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Localization processes in the viscous lower crust lead to the formation of deformation zones over a broad range of scales that may affect the mechanical response of faults in the upper crust during the entire seismic cycle. In order to gain detailed insight into the processes involved in strain localization and rheological weakening in viscously deforming rocks we conduct centimeter-scale numerical models. Our 2D Cartesian models are benchmarked to high-temperature and high-pressure torsion experiments on Carrara marble samples containing a single weak Solnhofen limestone inclusion. The numerical models successfully reproduce bulk stress-strain transients and final strain distributions observed in the experiments by applying a simple softening law that mimics rheological weakening. By varying softening parameter values within this modeling framework, we quantify the impact of rheological weakening on localization and shear zone formation.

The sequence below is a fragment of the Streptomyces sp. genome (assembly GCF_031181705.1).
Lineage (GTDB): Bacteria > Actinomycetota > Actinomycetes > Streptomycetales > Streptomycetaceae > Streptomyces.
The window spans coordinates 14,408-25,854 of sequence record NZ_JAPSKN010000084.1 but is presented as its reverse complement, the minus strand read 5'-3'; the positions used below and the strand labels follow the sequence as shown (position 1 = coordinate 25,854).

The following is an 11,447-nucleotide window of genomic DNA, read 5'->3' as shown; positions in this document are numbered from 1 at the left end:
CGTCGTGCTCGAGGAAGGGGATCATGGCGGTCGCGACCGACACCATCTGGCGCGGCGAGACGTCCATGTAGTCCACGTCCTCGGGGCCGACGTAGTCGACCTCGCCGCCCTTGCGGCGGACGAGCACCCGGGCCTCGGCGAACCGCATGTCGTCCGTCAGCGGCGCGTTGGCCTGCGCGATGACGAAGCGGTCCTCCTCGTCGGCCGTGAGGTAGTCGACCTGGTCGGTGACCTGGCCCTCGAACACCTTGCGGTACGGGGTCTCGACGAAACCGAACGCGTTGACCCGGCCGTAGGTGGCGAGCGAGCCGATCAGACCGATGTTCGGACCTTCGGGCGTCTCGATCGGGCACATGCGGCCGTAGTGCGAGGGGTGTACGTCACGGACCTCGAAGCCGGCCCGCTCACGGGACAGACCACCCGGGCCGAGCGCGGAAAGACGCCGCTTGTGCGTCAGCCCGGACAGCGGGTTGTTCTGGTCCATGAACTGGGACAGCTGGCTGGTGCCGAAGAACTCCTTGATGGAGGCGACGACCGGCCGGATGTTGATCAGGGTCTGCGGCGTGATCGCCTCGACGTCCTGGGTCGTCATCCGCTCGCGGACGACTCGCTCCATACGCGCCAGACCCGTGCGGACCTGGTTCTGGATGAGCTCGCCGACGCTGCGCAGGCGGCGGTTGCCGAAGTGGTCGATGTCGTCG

We find that local stress concentrations forming at the inclusion tips initiate strain localization inside the host matrix. Rheological weakening is a precondition for shear zone formation within the matrix. At the tip of the propagating shear zone, weakening occurs within a process zone which expands with time from the inclusion tips towards the matrix. Shear zone width is found to be controlled by the degree of softening. Introducing a second softening step at elevated strain, a high strain layer develops inside the localized shear zone, analogue to the formation of ultramylonite bands in mylonites.
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